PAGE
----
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I just read Heaven is for Real by Todd Burpo.  A few of my family members recommended it very strongly.  The main attraction is that Mr. Burpo’s son nearly died of acute, misdiagnosed appendicitis and survived to report that he had been to Heaven.  Young Colton Burpo did not simply recover and start telling everyone about his trip to Heaven.  Rather, he said some things in conversation that piqued the interest of his parents.  They eventually began asking him questions and were astonished by what their 4 year old had to say.

The part of the book that was really gripping for me was the account Todd Burpo gives of the year leading up to Colton’s near death experience and his terror at nearly losing a child.  My daughter was very ill during her first two years and I felt some of those fears, but not at the level of crisis which faced the Burpos.  What Colton has to say about Heaven is interesting, but does not give me the sense of powerful revelation.  He saw relatives in their young and healthy forms.  He saw Jesus.  People were wearing bright white robes with sashes.  Jesus had a dazzling rainbow colored horse.  There is a war between heavenly and satanic forces.  The strongest evidence of Colton’s visit is that he was able to identify his great grandfather as a young man in a photo without ever having met him or really having knowledge of him.  He knew who the man was and what he was called.  Overall, though, the description of heaven did not strike me as ultra-surprising for a son of a pastor, even a very young one.  Still, it is interesting.  I read the book quickly and was eager to find out more as I went.

The problem, I think, is that there is something fundamentally wrong with human attempts to describe heaven and/or the things of God.  I’m not saying it can’t be done at all, but it seems to me that other than through full-on revelation (as in the book of that name), the sublimeness of heavenly things can only be approached from the side or seen from the corner of the eye.  A direct confrontation seems doomed to fall short.  I felt that way to some extent about Heaven is for Real (a non-fiction account) and more so about the picture presented of the divine appearing by Jerry Jenkins at the conclusion of the Left Behind novels.  When Jesus arrives in the story, he appears to everyone in exactly the same way with exactly the same message.  It feels like the description of a heavenly voicemail attached to a hologram.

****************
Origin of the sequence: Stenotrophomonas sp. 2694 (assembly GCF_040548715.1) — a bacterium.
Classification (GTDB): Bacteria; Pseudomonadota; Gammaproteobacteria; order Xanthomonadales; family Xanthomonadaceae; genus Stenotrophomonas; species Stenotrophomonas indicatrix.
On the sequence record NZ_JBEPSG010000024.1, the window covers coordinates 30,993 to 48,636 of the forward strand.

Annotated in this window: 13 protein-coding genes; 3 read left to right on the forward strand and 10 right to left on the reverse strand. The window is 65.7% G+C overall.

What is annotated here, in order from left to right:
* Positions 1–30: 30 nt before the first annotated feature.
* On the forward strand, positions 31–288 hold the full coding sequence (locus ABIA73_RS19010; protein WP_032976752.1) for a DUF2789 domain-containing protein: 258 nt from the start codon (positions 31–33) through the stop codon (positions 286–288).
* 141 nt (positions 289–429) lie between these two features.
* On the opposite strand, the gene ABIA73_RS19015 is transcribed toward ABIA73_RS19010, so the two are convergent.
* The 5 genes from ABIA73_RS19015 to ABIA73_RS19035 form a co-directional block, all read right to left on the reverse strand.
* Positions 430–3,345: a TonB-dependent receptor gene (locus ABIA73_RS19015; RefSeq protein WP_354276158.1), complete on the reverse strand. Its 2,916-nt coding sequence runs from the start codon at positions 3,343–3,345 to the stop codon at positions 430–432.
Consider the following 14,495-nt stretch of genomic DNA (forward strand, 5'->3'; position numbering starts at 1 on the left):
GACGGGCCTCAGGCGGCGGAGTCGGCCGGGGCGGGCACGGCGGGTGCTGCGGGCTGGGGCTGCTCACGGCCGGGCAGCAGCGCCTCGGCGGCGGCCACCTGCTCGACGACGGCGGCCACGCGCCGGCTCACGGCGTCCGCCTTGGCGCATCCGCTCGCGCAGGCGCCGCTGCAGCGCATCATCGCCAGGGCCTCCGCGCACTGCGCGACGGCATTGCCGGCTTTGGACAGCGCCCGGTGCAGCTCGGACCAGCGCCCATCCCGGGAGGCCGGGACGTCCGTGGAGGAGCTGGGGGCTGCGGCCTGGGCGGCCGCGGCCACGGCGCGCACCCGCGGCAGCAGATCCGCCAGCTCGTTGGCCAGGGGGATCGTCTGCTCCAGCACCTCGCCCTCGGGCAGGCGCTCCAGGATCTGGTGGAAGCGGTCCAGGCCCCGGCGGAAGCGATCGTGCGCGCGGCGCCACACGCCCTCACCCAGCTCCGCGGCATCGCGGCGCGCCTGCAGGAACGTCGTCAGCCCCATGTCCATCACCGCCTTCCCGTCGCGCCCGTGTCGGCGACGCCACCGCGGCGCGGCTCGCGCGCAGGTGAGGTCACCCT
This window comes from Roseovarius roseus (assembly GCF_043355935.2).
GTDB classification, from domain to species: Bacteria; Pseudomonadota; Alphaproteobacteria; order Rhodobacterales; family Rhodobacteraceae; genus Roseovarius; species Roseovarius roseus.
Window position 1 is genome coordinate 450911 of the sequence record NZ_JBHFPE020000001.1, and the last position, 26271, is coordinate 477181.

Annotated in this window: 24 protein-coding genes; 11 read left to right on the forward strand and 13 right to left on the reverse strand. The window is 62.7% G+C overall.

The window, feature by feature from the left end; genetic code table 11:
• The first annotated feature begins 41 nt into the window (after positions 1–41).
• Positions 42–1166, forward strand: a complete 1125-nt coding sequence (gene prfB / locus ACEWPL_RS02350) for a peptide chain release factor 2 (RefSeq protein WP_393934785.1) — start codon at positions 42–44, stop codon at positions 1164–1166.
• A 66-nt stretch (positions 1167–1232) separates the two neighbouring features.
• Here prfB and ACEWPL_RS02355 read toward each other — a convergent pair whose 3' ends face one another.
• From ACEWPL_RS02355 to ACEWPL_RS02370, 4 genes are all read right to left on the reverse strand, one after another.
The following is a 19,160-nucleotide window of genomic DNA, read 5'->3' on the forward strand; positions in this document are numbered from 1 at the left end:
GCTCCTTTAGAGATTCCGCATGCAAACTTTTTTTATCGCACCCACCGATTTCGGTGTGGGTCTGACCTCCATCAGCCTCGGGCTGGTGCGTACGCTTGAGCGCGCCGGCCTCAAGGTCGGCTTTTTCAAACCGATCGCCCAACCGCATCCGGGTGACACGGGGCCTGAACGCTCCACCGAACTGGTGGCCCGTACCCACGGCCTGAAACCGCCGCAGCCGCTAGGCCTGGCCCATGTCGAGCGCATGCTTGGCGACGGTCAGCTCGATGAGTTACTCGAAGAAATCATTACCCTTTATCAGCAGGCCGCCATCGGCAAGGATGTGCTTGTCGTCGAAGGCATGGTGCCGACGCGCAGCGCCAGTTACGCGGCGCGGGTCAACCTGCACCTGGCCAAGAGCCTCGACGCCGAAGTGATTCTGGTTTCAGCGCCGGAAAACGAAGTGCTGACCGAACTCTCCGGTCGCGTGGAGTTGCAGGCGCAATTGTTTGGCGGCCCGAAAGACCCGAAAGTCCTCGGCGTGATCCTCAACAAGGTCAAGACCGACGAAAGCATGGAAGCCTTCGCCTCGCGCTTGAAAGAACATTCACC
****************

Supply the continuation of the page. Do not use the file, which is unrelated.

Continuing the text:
Second Corinthians 12:4 mentions the man who was caught up to paradise and heard inexpressible things he is not even allowed to mention.  The most powerful sense of eternity I have ever experienced in reading outside of the Bible was in Walker Percy’s Lancelot (a dark book).  A man has had a confrontation with evil which has left him a little insane and obsessed with harsh justice.  He completes his book-long conversation with a priest-psychologist friend from his youth.  During the course of the story, we observe (only in flashes) that the priest-psychologist is returning to his faith and his vocation.  He will take a small parish in Alabama.  His one-word replies (always the same word) to Lancelot in the final chapter made the hair stand up on the back of my neck.  He doesn’t describe anything.  But the reader can feel the gigantic, looming reality which will explode forth just as the story ends.  Out of the corner of the eye.  Possibly inexpressible.  The mystery remains a mystery until, all of a sudden, the image clears and we will see and understand and will know as we have been known.  But not yet.

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